As the restaurant is so small, Richard has the time to work with the Head Gardener to grow the produce he needs and to pick, preserve, ferment everything he needs to build his menus. Meat and fish is as local as possible and of the most superb quality, with some of the meat coming from the Estate.
It is just incredible how much work Richard puts into his menus, which, whilst they involve so many components and layers of flavour, manage to come across as breathtakingly simple and elegant. Richard deserves to achieve great success and I look forward to watching his career go from strength to strength.
The stunningly good food at Askham is matched with a wonderful selection of wines and brilliant young Sommelier, Richard, who is another up and coming talent. Boundlessly enthusiastic and so easy going, Richard is on hand to look after guests in the house and recommend a most interesting selection of wines from the extensive cellar at Askham. There are some truly great wines on offer here, and all very fairly priced, too.
Another treat is having Richard cook breakfast. With so much produce originating from the Estate, including homemade sausages, which are unbelievably good, the freshest of eggs and field mushrooms, breakfast at Askham really is a treat to remember. Do take the time to savour the experience as you sit looking out over the garden. A delight.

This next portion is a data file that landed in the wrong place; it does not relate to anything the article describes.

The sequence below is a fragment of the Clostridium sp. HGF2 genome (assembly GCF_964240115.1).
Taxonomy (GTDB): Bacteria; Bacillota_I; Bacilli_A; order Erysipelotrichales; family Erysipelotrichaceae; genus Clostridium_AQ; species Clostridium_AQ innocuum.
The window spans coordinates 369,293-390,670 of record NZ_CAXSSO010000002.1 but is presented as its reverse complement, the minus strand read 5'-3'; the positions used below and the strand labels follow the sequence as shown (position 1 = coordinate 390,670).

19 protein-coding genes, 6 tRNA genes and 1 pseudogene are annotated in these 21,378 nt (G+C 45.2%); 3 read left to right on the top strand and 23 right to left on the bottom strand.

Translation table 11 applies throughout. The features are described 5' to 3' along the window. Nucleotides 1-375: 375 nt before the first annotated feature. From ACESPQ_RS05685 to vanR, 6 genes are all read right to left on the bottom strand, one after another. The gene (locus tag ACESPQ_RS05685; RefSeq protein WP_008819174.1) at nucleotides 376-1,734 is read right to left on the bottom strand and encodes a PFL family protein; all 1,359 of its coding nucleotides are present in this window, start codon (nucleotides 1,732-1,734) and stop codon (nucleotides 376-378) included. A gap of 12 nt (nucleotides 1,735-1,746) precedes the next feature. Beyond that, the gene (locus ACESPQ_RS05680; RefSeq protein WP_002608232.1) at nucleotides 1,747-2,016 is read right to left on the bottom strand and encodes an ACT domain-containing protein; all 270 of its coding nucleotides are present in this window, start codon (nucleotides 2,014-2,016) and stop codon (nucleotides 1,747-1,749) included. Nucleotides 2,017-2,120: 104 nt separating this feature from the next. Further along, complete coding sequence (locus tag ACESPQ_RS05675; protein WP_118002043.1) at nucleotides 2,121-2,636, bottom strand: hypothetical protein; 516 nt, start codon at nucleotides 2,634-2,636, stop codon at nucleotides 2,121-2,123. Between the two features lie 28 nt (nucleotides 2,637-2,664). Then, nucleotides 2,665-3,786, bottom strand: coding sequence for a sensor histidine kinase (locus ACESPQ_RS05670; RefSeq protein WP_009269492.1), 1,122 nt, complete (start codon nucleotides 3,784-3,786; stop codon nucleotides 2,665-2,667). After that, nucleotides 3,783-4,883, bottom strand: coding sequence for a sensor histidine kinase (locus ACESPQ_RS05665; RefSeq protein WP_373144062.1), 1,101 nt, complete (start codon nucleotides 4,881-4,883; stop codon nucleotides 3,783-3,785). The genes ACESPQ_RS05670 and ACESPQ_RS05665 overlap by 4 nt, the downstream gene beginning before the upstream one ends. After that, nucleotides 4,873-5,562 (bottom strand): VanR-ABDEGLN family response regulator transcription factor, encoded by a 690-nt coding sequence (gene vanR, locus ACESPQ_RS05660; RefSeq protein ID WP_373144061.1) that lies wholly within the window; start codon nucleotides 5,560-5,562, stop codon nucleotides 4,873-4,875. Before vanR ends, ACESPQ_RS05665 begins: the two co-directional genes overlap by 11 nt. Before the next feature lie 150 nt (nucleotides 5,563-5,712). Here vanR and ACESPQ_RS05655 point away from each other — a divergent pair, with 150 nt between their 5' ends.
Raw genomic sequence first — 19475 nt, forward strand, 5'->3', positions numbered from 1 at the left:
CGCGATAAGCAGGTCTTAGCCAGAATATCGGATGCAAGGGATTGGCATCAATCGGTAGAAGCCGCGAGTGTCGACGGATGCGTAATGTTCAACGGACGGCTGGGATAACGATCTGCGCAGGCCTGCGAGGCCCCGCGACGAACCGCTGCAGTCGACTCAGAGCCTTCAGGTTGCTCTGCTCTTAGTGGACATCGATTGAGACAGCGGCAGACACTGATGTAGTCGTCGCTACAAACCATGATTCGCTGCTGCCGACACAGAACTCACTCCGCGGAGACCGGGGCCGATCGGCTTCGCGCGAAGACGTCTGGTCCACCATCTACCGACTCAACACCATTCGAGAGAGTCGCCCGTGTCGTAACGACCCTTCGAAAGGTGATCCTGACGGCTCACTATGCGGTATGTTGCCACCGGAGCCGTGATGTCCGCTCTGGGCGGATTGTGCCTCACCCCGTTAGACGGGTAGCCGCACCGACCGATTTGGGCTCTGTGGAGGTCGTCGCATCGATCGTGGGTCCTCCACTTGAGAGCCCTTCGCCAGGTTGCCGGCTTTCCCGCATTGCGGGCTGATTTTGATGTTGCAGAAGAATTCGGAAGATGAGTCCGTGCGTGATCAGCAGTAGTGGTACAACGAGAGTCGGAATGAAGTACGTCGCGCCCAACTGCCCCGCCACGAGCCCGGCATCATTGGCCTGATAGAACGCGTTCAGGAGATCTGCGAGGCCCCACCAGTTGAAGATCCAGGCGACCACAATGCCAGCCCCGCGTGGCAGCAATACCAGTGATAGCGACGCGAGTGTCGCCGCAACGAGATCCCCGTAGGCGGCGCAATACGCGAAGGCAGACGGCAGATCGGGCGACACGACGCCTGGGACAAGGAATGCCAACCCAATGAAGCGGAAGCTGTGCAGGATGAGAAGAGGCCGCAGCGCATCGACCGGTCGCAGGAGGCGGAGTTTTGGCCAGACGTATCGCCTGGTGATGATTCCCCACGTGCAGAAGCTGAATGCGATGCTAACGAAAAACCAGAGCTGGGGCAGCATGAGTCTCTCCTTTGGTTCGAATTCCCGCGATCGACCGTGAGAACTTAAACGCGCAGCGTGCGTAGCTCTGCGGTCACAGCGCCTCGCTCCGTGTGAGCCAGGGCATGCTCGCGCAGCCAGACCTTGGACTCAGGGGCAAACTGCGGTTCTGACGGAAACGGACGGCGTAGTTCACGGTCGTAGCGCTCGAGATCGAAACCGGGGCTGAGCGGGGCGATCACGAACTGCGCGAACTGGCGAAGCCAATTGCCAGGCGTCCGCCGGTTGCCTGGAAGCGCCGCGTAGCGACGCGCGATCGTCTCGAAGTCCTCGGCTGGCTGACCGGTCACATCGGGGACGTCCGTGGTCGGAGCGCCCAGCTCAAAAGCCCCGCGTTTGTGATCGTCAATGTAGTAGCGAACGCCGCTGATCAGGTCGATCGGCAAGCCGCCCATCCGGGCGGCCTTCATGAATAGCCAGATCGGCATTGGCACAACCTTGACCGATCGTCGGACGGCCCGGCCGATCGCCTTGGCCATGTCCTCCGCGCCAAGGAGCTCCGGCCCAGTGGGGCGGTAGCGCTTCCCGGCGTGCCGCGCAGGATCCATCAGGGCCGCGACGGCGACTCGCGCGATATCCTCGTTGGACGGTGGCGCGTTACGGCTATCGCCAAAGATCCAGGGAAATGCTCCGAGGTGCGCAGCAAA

What do to
From Askham Hall, there are plenty of delightful walks, both sedate and more adventurous as well as a choice of field sports that can be arranged. The staff at Askham will provide all the information you need to organise your days. There is also a Café and gardens next door to the Hall.
Lowther Castle is just a mile away from the Hall. Home to the Earls of Lonsdale since the Middle Ages, it is currently being restored after 70 years of neglect from the Second World War onwards. Its grounds are glorious and a visit is highly recommended.
Much of the china at Askham Hall comes from the village potter in Askham, so do call in to see him if you take a stroll around the delightful village.
Pooley Bridge is a very small village just down the road from Askham, which was very badly affected by the recent floods. It’s now open for business again and I strongly encourage visitors to stop by. Ullswater lake is just a few miles away and offers unbelievable views. Take the Ullswater Steamer out on the water to explore. Do drive on past Ullswater, up the Kirkstone Pass for some seriously amazing views.
Serious walkers will be able to tackle Blencathra and Skiddaw – two of the highest mountains in the Lakes, which are very easily accessible in the North Lakes area.
Askham Hall is in very easy reach of Junction 40 of the M6 at Penrith. It will take no longer than ten minutes to drive to Askham Hall from the motorway. There is a major A road running from the M6 across the North Lakes, making it easy and quick to get around.
We travelled up in my Mitsubishi Outlander PHEV and found several electric car charging points in the local area.
Rail travellers can travel to Penrith station, which is a short taxi ride from Askham Hall.